Belisarius stiffened. Nanda Lal's demand was discourteous in the extreme. As the spymaster well knew, Belisarius was already unarmed—had been, for days. As a matter of course, he did not carry weapons with him in the presence of Malwa royalty. He had left his arms behind in the mansion that morning, as he did every day he went to the Grand Palace. The act had come naturally to him. His own emperor, Justinian, would have been apoplectic if anyone other than his bodyguards carried weapons into the imperial presence.
But he saw no point in protest. If, as Aide suspected, he was truly in the presence of Link, the Malwa paranoia was understandable.
"Of course," he said. He spread his arms, inviting Nanda Lal to search his person. Then, hearing a slight cough behind him, turned around.
Four men were standing there. Belisarius had not heard a whisper of their coming. Despite the thick carpeting, he was impressed. Quickly, he gauged them. The men were clearly of the same race as the giant eunuchs, but, unlike them, were of average size. Nor were any of them bearing those huge tulwars. Instead, each of the four men was armed with nothing Belisarius could see beyond long knives scabbarded to their waists.
Their size did not mislead the general. Belisarius thought they were probably twice as dangerous as the giant eunuchs. And he was certain—from the silent manner of their arrival even more than their sure-footed stance—that all four were expert assassins.
Still with his arms raised, he allowed the foremost of those men to search him. The assassin's search was quick and expert. When the man was finished, he stepped back and said a few phrases in a language Belisarius did not know.
Nanda Lal frowned.
"He says you are carrying a small knife. In that pouch, on your belt."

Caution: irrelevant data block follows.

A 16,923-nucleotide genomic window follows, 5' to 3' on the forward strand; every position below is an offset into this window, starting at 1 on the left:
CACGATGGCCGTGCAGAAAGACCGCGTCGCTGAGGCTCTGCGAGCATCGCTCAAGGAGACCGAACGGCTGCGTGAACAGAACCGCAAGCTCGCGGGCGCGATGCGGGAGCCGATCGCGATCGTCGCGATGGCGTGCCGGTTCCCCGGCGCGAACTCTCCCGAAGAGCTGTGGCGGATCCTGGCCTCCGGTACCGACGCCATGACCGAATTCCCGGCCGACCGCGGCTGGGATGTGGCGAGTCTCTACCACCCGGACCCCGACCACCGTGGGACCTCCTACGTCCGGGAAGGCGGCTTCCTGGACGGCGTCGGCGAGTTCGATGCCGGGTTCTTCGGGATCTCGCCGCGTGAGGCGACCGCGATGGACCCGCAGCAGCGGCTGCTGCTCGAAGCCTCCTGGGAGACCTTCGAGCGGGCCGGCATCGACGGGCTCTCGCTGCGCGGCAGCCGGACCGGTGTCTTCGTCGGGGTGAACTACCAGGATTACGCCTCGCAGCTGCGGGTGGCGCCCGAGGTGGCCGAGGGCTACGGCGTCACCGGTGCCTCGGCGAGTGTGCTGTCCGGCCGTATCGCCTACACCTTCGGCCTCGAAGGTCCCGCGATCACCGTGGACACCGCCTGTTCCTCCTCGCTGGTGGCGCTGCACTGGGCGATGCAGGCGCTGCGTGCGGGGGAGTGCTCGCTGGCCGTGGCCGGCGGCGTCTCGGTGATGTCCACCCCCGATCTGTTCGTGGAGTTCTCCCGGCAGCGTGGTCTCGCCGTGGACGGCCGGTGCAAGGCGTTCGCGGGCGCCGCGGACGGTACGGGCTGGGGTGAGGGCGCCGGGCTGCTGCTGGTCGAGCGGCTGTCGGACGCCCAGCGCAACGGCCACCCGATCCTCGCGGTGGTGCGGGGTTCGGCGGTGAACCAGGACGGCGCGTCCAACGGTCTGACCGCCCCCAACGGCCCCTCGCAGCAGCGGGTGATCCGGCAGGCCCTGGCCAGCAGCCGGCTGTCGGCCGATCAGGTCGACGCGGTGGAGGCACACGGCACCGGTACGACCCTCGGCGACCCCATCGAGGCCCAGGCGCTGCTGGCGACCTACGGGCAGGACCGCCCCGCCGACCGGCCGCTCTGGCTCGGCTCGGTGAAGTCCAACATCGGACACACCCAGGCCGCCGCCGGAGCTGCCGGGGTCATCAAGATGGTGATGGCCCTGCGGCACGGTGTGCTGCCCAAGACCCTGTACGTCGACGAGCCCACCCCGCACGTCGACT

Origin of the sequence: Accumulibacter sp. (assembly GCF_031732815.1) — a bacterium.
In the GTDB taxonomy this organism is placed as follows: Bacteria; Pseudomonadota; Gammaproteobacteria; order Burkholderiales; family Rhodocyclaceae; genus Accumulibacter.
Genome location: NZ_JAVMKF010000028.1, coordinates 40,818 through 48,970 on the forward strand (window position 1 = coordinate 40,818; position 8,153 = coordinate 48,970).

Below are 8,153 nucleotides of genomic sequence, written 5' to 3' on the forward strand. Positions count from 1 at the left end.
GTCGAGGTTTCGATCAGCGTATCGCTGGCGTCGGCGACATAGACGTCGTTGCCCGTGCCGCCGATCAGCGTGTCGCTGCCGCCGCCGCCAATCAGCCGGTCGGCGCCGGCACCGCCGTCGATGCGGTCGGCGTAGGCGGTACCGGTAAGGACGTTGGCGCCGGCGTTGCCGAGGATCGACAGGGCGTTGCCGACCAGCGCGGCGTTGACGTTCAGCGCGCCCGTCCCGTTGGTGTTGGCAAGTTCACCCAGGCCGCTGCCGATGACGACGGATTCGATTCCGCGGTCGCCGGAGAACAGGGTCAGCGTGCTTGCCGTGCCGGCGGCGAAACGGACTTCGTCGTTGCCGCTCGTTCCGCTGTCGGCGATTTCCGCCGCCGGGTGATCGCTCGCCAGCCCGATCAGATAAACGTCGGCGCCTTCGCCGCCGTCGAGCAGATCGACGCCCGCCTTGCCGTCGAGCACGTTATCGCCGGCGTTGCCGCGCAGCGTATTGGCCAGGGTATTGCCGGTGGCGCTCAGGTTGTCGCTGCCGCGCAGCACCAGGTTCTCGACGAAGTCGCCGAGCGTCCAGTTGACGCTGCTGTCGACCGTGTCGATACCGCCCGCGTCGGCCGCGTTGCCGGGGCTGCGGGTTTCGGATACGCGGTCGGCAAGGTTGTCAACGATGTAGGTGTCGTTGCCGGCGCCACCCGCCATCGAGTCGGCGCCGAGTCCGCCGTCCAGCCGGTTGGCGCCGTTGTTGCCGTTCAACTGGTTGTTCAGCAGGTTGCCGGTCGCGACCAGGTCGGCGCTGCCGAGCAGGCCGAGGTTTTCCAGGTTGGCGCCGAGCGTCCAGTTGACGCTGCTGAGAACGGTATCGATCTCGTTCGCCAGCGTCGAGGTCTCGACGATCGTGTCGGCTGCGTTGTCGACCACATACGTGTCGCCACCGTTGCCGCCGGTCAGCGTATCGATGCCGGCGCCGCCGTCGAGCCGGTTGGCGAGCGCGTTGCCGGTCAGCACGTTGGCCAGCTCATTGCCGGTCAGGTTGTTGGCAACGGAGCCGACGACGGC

Startled, Belisarius looked down at the pouch in question. He began to reach for it, but froze when he sensed the sudden stillness in the four assassins watching him.
Belisarius turned his head toward Nanda Lal.
"I did not even think of it, Nanda Lal. It is not a weapon. It's simply a little knife I carry with me to sharpen my ink quills."
With a wry smile:
"I imagine I could kill a chicken with it, after a desperate struggle." He shrugged. "You're quite welcome to take the thing, if it makes you nervous."
Nanda Lal stared at him for a moment. Then, without taking his eyes from the general, asked the assassin a question in that same unknown tongue.
The assassin spoke a few phrases. Nanda Lal smiled.
"Never mind, general. Great Lady Holi's chief bodyguard confirms your depiction of the—ah, device."
Now the image of cordiality, Nanda Lal took Belisarius by the arm and began leading him toward the women at the far end of the salon. The spymaster leaned over and whispered:
"The bodyguard says the chicken would win."
Belisarius smiled crookedly. "He underestimates my prowess. But I'm quite certain I would carry the scars to my grave."
Ten feet from the line of kneeling eunuchs, Nanda Lal brought himself and Belisarius to a halt. Nanda Lal—Belisarius following the spymaster's example—bowed deeply, but did not prostrate himself. Two servants appeared from a small door in the corner of the room behind the seated women. The servants carried cushions, which they set on the floor just in front of Belisarius and Nanda Lal. That done, each man stepped away. They did not leave, however, but remained standing, one on either side. As he squatted down on his cushion, Belisarius gave them both a quick, searching, sidelong scrutiny.
Servants, I think. Nothing more.
A feminine voice drew his attention forward. The voice had the timber of a young woman, and it came—just as he had surmised—from the woman seated to his left.
"We are very pleased to meet you at last, General Belisarius. We have heard so much about you."
Belisarius could discern nothing of the woman's face, because of her veil. But he did not miss the sharp intelligence in that voice, lurking beneath the platitudes. Nor the fact that the Greek in which it spoke was perfect. Without a trace of an accent.
He nodded his head in acknowledgment, but said nothing.
The young woman continued.
"My name is Sati. I have the honor of being one of Emperor Skandagupta's daughters. This—" a slight gesture of the hand to the woman seated next to her "—is the Great Lady Holi. The Emperor's aunt, as I imagine you have already been told."